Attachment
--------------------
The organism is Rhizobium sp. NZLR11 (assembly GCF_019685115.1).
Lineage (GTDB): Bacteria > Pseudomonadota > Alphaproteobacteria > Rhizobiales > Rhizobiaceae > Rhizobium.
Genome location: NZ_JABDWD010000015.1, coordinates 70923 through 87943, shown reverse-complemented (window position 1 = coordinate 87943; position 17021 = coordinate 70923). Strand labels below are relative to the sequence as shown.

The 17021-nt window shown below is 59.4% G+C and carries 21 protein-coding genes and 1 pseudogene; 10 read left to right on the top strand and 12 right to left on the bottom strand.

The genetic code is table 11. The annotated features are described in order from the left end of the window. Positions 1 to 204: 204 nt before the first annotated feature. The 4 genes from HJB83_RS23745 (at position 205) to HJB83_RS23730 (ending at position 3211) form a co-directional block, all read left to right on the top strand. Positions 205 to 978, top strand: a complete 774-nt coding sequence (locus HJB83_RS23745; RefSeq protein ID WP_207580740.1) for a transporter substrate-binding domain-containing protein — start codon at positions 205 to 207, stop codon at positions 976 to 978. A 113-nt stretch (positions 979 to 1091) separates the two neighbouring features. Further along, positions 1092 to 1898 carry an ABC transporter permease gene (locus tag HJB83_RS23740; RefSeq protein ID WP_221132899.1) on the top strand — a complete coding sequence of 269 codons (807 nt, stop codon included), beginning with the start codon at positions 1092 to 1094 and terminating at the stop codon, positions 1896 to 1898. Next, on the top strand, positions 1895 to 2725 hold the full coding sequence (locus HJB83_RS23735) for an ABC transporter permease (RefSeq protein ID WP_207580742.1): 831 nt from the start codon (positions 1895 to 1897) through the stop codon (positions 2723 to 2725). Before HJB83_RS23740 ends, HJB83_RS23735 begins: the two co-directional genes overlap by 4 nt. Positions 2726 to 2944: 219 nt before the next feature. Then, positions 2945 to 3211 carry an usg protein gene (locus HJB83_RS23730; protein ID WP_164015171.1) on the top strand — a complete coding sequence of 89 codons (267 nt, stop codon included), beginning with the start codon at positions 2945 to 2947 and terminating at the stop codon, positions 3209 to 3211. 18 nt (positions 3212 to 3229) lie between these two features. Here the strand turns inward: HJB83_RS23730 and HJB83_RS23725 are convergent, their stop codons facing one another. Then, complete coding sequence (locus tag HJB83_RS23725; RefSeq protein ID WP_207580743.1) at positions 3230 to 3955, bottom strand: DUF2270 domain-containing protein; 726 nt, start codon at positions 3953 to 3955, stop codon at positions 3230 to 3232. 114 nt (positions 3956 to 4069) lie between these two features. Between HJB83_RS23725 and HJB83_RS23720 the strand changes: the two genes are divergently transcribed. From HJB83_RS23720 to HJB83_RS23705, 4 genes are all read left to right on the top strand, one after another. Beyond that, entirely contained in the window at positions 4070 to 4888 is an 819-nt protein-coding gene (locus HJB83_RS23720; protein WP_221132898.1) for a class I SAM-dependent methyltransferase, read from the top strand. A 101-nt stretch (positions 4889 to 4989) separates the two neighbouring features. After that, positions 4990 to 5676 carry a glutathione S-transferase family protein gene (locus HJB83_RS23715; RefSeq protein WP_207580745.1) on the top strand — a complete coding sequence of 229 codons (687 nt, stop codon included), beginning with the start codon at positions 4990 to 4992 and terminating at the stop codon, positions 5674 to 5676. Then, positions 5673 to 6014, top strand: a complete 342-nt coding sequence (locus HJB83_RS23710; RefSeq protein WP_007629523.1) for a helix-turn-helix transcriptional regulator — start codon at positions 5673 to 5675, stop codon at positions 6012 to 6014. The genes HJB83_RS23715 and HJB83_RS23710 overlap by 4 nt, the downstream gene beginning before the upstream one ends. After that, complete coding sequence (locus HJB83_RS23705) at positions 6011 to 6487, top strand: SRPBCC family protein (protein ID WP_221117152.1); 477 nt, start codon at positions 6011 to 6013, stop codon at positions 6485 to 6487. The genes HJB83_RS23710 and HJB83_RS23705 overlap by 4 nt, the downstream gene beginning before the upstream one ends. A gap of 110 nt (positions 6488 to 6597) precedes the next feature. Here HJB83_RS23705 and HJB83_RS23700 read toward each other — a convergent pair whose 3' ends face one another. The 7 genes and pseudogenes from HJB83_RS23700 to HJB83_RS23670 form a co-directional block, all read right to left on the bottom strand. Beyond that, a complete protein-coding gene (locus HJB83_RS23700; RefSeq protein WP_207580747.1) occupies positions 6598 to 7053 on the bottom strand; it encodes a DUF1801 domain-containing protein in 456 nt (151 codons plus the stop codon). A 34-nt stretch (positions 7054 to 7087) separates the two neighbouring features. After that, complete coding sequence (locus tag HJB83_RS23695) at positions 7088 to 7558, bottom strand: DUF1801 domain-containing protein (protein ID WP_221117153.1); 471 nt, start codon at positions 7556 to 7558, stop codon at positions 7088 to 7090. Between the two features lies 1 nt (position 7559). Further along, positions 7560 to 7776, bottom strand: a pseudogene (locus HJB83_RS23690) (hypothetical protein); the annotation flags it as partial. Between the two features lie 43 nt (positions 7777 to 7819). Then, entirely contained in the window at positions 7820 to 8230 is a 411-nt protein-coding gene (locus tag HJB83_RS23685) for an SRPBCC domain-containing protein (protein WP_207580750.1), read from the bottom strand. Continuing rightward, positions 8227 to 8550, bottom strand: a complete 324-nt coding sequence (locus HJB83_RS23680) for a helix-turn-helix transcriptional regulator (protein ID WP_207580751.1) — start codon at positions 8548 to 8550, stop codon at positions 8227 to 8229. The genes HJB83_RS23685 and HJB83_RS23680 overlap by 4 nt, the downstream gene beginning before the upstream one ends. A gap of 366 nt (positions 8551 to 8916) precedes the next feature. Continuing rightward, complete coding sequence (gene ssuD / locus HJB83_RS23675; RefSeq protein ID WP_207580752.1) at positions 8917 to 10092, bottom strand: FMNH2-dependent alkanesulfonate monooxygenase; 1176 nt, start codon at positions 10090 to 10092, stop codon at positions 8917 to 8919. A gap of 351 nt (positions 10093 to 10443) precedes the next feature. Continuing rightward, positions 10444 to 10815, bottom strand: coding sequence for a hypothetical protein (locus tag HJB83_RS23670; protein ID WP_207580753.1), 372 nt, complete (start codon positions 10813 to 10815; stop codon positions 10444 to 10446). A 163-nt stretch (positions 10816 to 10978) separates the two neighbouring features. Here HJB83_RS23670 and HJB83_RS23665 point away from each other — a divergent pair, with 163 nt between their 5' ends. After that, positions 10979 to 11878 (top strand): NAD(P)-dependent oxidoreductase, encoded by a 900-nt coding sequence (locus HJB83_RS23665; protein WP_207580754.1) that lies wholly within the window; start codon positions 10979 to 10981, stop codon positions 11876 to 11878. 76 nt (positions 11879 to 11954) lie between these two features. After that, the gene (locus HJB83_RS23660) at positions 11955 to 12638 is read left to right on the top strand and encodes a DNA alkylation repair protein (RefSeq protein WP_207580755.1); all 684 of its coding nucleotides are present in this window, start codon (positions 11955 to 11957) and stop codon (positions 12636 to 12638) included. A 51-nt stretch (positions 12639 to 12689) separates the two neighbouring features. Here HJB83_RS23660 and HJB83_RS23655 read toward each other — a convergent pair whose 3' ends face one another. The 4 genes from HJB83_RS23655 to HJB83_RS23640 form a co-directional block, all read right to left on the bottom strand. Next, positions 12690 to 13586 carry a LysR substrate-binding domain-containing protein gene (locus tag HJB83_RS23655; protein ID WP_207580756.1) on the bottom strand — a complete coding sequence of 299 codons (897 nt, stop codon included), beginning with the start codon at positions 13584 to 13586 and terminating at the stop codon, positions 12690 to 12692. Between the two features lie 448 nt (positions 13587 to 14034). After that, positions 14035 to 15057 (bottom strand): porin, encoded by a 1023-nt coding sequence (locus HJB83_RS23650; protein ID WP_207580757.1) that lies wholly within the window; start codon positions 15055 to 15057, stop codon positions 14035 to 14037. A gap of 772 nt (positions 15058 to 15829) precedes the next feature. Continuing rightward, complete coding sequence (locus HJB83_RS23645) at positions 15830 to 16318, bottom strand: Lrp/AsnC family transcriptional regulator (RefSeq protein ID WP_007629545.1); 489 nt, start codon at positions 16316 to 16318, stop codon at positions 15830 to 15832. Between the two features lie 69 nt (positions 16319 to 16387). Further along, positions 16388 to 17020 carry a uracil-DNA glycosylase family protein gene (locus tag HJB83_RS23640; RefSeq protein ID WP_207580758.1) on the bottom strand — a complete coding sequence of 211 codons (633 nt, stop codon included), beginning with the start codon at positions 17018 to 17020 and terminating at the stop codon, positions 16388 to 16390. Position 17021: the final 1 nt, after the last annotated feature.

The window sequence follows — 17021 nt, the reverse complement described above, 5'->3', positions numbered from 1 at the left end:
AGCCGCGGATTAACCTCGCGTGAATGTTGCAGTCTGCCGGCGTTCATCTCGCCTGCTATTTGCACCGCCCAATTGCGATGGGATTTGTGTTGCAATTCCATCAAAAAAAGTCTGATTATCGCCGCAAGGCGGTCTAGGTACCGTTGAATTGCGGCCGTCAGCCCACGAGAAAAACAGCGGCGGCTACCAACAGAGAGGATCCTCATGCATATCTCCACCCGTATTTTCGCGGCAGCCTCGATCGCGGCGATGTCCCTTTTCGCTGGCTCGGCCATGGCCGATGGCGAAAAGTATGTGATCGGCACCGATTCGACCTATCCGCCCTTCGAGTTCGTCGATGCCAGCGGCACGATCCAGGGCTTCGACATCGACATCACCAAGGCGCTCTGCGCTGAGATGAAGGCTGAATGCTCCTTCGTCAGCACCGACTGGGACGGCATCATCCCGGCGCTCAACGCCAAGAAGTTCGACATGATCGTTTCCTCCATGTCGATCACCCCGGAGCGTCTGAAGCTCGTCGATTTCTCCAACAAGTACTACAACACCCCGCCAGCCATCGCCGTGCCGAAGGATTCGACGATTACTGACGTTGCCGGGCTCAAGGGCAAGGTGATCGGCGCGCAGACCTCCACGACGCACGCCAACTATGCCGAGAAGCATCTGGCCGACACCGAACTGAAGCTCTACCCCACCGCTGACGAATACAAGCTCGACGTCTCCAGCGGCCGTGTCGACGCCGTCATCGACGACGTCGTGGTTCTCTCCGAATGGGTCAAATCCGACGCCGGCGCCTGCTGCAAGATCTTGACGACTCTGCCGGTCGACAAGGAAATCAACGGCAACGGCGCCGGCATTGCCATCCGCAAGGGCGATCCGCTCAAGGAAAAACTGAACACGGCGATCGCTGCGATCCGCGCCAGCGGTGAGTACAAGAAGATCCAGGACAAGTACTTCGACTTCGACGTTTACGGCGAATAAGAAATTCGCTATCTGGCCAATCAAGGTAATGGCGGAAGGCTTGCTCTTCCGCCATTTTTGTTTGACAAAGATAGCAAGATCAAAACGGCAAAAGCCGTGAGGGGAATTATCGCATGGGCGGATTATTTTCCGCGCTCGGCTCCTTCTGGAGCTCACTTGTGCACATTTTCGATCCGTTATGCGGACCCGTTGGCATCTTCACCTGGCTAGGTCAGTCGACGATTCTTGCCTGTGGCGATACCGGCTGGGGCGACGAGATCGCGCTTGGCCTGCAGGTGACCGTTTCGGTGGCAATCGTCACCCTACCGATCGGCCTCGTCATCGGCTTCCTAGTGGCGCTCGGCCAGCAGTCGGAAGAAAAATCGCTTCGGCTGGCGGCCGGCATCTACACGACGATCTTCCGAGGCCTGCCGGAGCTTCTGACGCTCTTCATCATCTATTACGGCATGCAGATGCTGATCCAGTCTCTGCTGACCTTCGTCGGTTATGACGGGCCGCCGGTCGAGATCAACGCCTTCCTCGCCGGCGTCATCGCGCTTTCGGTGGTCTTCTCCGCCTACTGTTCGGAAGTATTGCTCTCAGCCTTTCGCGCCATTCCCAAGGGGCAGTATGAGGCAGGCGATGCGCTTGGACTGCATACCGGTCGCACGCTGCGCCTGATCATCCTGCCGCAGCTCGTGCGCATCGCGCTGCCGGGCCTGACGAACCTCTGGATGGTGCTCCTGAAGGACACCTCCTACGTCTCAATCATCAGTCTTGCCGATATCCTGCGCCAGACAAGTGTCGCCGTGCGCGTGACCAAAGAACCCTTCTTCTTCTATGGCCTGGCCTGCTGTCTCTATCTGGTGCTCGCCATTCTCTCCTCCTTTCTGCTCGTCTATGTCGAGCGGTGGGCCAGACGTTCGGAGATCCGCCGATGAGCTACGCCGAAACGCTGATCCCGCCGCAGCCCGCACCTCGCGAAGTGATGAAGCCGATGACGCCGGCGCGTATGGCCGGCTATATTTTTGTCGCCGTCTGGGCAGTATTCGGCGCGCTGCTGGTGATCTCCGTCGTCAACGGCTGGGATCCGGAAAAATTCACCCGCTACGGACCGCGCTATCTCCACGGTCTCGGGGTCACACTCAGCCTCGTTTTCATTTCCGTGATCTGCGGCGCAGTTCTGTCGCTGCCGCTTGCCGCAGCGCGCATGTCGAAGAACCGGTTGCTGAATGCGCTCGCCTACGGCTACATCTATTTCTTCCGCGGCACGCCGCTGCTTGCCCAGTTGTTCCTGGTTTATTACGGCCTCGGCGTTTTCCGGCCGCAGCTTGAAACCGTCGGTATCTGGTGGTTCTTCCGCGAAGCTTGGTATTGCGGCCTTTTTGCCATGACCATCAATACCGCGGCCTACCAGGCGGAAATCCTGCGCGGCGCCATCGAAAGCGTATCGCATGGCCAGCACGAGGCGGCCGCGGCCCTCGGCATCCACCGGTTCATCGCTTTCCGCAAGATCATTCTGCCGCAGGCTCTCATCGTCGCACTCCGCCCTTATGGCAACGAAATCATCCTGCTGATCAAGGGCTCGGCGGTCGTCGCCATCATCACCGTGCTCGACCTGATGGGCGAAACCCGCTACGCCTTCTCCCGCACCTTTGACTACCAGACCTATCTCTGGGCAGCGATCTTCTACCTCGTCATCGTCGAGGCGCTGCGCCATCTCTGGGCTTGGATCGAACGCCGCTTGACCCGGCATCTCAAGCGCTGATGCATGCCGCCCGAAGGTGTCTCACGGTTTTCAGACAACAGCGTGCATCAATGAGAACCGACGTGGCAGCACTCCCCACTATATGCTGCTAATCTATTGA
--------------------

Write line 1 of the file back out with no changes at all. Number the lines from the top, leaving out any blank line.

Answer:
The organism is Rhizobium sp. NZLR11 (assembly GCF_019685115.1).